By Harry Fenton, Business Development and Product Support
Lots of older Bendix magnetos are returned to Kelly Aero either as cores or for a custom overhaul with large external capacitors attached to the outside of the magneto. Much to the surprise of the customer, this big capacitor is not replaced or provided as new as part of a Kelly Aero overhauled magneto. In fact, this capacitor is not shown in the magneto overhaul manual or parts list, and there is little to no documentation as to how these parts are installed with the magneto. So…what is this thing?
This big capacitor is called a “Radio Noise Filter” and its intended purpose is to reduce radio noise generated by the magneto. It is a relic of a bygone era as an attempt to fix radio static problems experienced in aircraft radios used in general aviation airplanes of the 1950s and 1960s. While not useful for current aircraft and avionics, these capacitors are still sold by Kelly Aero as a spare part.
NOISE FILTER- WHY IT WAS NEEDED, WHY IT IS NOT NEEDED NOW
When the magneto is operating, the contact points close to allow the magneto to build a charge, and then open to allow the current to discharge which creates the ignition spark. The result is a pulsating voltage produced at the internal magneto capacitor, and this voltage is carried by the P-Lead and switch.
For the most part, this voltage has no effect on the engine or magneto and is simply a byproduct of normal operation. However, the pulsating voltage in the P-Lead can result in a low amplitude radiated signal that has the potential to create a signal that can be picked up by radio.
Because this signal is not a structured signal in the form of voice or morse code to identify VOR stations, it is termed “noise” and it is interpreted as interference. Radio noise is a rare occurrence and is as described: A steady whine, a general static or a staccato clicking sound as the spark plugs fire that is heard while tuned into aviation radio frequencies.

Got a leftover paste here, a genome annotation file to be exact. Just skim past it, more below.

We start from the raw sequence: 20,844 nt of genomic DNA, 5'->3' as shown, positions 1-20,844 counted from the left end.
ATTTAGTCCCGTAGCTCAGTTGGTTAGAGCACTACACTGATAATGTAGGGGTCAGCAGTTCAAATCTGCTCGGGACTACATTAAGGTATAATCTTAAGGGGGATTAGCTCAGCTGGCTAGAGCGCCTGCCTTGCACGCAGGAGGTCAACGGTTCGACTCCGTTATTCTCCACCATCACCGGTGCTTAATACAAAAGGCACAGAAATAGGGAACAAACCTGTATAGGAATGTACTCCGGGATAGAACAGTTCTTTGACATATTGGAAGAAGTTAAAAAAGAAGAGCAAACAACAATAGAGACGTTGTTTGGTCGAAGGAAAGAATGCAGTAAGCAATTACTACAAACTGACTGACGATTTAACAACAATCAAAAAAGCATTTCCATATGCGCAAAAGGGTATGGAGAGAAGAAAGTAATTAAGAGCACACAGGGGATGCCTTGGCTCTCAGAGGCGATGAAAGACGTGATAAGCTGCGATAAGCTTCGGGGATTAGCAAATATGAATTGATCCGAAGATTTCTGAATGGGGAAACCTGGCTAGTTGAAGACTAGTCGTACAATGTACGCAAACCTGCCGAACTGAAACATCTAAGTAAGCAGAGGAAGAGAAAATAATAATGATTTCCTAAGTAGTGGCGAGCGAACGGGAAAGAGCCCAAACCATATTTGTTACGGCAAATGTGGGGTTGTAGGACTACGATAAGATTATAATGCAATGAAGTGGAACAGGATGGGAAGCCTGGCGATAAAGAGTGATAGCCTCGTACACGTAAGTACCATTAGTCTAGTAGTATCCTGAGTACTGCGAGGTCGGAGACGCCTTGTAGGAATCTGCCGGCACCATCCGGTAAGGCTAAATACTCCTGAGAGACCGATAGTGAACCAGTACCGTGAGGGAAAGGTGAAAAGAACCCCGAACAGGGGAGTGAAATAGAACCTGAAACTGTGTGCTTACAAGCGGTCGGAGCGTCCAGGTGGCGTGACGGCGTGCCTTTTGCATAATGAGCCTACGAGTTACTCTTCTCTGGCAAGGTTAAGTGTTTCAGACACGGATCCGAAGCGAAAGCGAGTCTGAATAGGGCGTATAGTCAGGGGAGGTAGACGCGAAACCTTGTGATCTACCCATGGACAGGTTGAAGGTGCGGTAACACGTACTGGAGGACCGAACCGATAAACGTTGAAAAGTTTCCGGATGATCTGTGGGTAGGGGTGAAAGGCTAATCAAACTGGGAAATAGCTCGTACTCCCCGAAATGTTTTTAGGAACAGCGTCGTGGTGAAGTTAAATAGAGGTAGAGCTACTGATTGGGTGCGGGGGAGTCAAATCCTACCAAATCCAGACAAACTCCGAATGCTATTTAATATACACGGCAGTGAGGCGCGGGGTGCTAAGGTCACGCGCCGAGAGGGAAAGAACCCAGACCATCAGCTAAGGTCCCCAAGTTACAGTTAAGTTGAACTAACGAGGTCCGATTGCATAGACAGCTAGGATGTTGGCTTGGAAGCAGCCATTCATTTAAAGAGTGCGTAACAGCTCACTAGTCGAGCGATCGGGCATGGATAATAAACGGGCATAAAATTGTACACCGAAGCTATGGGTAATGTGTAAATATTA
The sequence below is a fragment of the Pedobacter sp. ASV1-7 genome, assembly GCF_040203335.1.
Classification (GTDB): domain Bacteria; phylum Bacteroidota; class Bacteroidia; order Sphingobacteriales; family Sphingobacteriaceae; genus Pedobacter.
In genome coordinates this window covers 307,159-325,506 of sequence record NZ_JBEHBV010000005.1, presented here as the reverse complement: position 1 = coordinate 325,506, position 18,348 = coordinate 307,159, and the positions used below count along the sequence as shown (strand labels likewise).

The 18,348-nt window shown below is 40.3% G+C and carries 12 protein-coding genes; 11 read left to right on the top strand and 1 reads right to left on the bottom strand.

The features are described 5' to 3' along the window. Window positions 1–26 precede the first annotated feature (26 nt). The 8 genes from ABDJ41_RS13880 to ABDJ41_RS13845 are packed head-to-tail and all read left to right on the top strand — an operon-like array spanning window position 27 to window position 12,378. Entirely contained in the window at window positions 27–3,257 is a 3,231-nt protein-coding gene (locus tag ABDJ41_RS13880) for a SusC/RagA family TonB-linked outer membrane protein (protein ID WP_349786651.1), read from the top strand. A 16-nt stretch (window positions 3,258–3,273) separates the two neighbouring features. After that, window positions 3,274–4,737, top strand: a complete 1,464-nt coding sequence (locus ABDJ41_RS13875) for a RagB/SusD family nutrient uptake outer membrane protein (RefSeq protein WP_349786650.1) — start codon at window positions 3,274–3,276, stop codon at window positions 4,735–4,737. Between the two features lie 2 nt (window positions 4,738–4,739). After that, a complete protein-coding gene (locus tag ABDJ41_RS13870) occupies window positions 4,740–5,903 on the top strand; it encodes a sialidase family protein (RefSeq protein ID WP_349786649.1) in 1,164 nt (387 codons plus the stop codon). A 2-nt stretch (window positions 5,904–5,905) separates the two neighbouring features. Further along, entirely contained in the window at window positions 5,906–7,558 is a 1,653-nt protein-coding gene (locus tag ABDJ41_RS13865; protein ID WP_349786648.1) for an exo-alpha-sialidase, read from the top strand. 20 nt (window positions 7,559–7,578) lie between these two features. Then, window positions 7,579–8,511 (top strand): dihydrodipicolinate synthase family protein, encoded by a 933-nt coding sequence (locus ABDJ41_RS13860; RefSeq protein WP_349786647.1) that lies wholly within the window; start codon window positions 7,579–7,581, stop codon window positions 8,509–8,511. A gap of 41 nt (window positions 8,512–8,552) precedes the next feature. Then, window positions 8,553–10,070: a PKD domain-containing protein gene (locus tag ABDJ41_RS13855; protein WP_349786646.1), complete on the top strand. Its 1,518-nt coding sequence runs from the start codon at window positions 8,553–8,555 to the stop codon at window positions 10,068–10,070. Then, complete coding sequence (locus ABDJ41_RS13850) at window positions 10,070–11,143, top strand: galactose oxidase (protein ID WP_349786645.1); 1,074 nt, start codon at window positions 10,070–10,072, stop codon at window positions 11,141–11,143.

A lot has changed in the world of avionics from the 1950s to now. One of the serious problems in the 1950s and 1960s as radios became more common to the airplane cockpit, was “radio noise”. Early radios worked on dozen frequencies for voice and navigation and the radio designs were based on frequency crystals and vacuum tubes. The old radios were very susceptible to radio noise due to the limits of the components and circuit designs available at the time. On top of that, all of the components like lights, strobes, generators, spark plugs, ignition harnesses, and magnetos generated some sort of radio noise. From the radio standpoint, it was a noisy environment.
Noise filters, in the form of capacitors, were attached to all sorts of wires connected to lights, generators, and magnetos. The idea was that the filter would simply change or diminish the radio frequency of the noise generated by these devices to something outside of the aircraft radio frequency range.
Modern avionics manufactured since the late 1980s onward are digital, microprocessor controlled with much better filtering and much greater capability to reject noise. Additionally, FAA certification required that airborne emitters of electrical noise- like magneto ignition systems- keep the level of radiated electrical noise within acceptable levels.